Original art by @modográfico

As a young medical school intern, one of my responsibilities was placing the requests for blood units at the blood bank. My patients’ scheduled surgery, dialysis or chemo recovery depended on the blood arriving on time. The sight of interns desperately running through the hospital with the patient’s charts trying to reach the blood bank as fast as possible is very common. You hear people shouting  “I need blood now!”

But ever since 2017, there’ve been numerous reports of generalized blood scarcity around Venezuela’s public blood banks. The issue is not the blood per se (family members of patients in need of blood are often in charge of getting donors), it’s the reagents needed to screen it for transfusion-transmissible diseases: Hep B, C, Chagas, HIV and syphilis.   

While the health crisis has been talked about for years, and we’re well aware of the shortages, blood scarcity lethally stabs Venezuela’s health system. Just when we thought it was bad, we hit a new low. A very, low, low.

In september 2017, public blood banks got word that the batch of reagents they got that month from the Health Ministry and the Institute of Social Security (these are the government organizations responsible for the purchase and distribution reagents nationwide) would be the last of that year, leaving to each hospital the job of finding and purchasing the reagents pending.

Back in February, the Venezuelan Nurses Society of Hemotherapy warned about how the lack of reagents affected up to 80% of the blood banks nationwide. The society’s advisor, Lia Talavera, claims some patients already died of digestive hemorrhage, as they couldn’t find blood.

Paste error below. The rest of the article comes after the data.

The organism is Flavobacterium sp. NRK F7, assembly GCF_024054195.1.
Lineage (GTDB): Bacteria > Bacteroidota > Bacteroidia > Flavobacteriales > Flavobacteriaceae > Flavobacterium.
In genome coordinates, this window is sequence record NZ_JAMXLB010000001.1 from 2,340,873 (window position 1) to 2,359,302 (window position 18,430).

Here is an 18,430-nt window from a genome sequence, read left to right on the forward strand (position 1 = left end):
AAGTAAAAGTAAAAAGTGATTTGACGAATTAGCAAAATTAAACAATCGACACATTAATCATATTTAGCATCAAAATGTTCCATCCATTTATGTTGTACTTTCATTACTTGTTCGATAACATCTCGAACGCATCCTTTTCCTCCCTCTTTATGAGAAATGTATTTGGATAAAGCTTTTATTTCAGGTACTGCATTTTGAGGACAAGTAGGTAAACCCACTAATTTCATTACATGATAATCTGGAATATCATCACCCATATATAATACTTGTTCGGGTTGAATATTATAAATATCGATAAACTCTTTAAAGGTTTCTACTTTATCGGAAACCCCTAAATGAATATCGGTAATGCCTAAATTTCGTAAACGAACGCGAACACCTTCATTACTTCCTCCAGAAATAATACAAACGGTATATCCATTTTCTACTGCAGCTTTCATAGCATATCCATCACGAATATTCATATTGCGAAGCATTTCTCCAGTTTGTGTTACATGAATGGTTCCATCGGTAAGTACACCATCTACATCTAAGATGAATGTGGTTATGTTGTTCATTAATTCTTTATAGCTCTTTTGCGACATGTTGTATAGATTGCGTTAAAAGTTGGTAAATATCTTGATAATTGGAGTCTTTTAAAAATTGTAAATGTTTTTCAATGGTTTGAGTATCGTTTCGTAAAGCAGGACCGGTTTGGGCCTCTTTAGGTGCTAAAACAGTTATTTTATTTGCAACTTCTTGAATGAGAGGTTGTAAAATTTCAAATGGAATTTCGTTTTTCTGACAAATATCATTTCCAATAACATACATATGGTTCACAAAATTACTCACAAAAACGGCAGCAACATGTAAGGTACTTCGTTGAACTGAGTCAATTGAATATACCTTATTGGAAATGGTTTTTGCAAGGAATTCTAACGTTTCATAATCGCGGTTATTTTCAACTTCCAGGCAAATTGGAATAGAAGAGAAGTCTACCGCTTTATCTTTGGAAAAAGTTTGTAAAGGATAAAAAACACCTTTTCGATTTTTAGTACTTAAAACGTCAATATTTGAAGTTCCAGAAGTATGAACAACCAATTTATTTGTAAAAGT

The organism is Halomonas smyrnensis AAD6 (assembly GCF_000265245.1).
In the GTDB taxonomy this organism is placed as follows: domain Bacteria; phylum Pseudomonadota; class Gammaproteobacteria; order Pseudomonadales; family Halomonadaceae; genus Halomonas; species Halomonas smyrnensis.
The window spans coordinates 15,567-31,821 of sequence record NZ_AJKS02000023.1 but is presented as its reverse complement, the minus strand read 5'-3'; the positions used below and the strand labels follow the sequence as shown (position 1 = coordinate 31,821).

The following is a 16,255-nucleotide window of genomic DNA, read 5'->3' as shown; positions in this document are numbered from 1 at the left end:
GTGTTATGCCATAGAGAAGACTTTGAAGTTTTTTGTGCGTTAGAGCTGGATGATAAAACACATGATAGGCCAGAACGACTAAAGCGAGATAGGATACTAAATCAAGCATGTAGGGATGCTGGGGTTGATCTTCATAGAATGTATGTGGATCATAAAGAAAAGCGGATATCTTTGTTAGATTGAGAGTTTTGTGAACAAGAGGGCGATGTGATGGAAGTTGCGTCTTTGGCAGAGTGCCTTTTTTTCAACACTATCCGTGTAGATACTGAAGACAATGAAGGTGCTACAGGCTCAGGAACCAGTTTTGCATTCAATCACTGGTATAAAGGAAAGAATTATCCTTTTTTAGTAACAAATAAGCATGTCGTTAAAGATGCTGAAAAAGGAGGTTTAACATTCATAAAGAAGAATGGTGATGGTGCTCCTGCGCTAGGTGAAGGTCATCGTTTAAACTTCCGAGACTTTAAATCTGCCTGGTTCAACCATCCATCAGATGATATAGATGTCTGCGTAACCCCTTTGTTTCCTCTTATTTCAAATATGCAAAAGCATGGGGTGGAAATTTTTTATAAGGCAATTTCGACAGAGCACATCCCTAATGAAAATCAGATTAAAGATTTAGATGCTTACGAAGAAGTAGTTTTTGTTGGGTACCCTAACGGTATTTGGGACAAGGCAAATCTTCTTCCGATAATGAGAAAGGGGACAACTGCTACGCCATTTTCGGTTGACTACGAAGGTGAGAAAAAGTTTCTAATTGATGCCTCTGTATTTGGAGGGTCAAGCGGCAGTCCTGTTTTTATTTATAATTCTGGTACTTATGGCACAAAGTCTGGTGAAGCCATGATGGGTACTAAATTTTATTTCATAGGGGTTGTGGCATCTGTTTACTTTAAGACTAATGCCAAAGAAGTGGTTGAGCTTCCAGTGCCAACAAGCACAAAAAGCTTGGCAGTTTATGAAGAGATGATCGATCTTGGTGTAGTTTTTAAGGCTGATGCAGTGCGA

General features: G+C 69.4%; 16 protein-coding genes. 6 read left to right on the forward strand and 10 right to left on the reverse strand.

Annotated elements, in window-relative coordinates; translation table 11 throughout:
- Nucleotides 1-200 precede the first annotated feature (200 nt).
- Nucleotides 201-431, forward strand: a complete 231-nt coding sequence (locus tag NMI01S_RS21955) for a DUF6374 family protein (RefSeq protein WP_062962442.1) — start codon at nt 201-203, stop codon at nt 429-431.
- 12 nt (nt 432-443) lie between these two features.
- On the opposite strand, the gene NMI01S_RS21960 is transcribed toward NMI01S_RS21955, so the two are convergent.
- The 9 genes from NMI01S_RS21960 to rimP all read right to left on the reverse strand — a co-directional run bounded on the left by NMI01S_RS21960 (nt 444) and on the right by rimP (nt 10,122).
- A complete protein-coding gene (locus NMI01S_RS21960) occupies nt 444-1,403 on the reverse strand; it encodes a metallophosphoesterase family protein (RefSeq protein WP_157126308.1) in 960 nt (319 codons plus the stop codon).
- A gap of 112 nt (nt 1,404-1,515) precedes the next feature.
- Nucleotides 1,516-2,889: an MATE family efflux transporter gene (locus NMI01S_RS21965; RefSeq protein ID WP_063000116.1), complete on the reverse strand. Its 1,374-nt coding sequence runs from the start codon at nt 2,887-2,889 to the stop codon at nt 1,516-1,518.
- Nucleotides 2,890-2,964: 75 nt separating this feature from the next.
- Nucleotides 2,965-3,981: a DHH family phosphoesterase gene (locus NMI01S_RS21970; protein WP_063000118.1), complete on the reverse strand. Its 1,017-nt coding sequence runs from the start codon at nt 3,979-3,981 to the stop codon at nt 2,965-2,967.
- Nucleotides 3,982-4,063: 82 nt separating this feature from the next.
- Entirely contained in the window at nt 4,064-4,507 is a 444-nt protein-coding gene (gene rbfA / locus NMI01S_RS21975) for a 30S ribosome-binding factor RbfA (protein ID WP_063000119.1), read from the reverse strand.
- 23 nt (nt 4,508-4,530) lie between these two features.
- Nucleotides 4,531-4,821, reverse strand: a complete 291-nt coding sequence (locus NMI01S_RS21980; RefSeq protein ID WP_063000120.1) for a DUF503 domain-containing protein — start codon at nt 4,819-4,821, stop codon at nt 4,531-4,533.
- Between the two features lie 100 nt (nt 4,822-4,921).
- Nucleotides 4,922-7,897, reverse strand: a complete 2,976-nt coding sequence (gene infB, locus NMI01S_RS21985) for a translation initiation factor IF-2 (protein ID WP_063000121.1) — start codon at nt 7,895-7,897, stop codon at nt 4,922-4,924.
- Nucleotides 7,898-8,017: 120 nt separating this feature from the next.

The issue is not the blood per se it’s the reagents needed to screen it for transfusion-transmissible diseases.

She also claims some institutions are using expired blood bags, something she deems unacceptable, as the bags contain a number of chemicals that prevent blood from going bad. While people are making blood donations, those tend to decay, as blood can be saved up to 35 days and can’t be used without testing. In desperation, some banks are giving the patient’s family a sample of the blood their relative needs, so they can head to a private lab and pay for the testing. Sometimes they go many times through this, if the blood proves to be incompatible.

And when I thought I’d heard everything,  El Nacional did this piece, in which they interview Maribel Meléndez, secretary general of the Venezuelan Society of Hematologists.